PMM.71 Vitamin K deficiency: An under-reported phenomenon in Hyperemesis Gravidarum?

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Hyperemesis gravidarum (HG) is a severe form of nausea and vomiting seen in women during pregnancy and often results in hospital admission.

Case Description

A 33 year old Caucasian woman in her first pregnancy, presented at 13 weeks gestation with a 6 weeks history of significant vomiting and weight loss of 6 kgs. She was admitted as she had not responded to oral antiemetics. During her admission she was managed with parenteral antiemetics, steroids and anti-thrombotics. She was found have a deranged clotting profile but a normal platelet count and liver function tests with no signs or symptoms of bleeding diatheses. The clotting profile was rapidly corrected after parenteral treatment with Vitamin K suggesting a Vitamin K deficiency consequent to hyperemesis.


Hyperemesis gravidarum is a serious condition that can result in electrolyte, fluid and nutritional deficiencies. In particular, liver dysfunction has been associated with the condition; however it is not well understood. It should be noted that clotting profile can also be affected by this condition, as seen in this case. Management of HG focuses mainly on rehydration, but it is important to consider and correct nutritional deficiencies and any electrolyte imbalances that may result.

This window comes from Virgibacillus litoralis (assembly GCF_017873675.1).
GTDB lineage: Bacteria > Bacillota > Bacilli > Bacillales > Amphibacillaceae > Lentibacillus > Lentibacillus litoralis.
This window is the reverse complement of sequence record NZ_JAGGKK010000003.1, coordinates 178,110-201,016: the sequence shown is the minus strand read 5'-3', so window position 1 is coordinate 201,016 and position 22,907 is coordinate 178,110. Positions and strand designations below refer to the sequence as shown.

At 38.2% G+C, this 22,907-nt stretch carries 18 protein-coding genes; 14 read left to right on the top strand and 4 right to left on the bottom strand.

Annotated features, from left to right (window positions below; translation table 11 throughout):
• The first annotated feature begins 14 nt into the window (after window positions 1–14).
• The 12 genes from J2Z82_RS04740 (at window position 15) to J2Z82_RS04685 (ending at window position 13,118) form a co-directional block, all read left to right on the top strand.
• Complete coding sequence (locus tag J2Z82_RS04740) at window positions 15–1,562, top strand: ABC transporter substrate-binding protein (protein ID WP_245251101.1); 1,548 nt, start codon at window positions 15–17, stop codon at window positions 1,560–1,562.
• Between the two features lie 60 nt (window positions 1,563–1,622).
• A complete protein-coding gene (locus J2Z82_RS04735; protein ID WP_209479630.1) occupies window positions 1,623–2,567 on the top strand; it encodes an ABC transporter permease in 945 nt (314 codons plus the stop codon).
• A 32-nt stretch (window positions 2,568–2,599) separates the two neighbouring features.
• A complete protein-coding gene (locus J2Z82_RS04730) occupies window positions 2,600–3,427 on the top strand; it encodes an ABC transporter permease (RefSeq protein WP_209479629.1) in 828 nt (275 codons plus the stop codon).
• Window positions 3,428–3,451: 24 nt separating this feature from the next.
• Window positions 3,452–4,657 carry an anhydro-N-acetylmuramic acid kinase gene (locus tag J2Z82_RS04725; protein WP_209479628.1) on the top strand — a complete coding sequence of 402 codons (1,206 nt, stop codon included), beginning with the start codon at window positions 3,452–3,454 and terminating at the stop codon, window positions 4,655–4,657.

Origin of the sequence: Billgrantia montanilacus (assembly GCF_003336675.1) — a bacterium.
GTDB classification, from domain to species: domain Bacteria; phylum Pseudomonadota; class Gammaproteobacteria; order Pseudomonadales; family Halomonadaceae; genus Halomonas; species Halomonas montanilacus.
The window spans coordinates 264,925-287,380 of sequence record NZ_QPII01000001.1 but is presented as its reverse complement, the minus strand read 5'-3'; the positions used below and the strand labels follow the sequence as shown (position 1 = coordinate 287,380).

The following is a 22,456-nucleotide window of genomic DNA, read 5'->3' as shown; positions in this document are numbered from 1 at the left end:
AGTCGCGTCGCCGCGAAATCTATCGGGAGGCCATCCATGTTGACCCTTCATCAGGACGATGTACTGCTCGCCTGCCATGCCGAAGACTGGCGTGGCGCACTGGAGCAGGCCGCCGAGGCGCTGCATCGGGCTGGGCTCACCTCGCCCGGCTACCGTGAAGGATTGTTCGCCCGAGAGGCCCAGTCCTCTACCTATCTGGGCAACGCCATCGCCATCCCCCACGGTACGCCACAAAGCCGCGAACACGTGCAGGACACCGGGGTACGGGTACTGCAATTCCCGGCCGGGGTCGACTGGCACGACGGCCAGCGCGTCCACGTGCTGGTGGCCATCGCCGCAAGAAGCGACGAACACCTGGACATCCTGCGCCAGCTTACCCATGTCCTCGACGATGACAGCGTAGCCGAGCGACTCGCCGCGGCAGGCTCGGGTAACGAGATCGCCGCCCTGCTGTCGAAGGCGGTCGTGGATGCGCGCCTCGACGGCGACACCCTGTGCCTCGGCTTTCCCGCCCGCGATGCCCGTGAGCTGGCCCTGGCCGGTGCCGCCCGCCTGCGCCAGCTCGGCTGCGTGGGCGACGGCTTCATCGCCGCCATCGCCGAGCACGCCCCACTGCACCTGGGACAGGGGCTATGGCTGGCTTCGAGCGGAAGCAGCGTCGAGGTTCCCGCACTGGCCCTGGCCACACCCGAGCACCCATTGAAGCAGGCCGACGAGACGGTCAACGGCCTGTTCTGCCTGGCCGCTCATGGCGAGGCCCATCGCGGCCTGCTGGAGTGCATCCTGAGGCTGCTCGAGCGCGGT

Although, there are very few reports of Vitamin K deficiency, it should be taken into consideration, particularly in cases of intractable HG. The severity of nutritional deficiency and weight loss seen in these patients may warrant prophylactic administration of vitamin K to prevent coagulopathy or bleeding diathesis.

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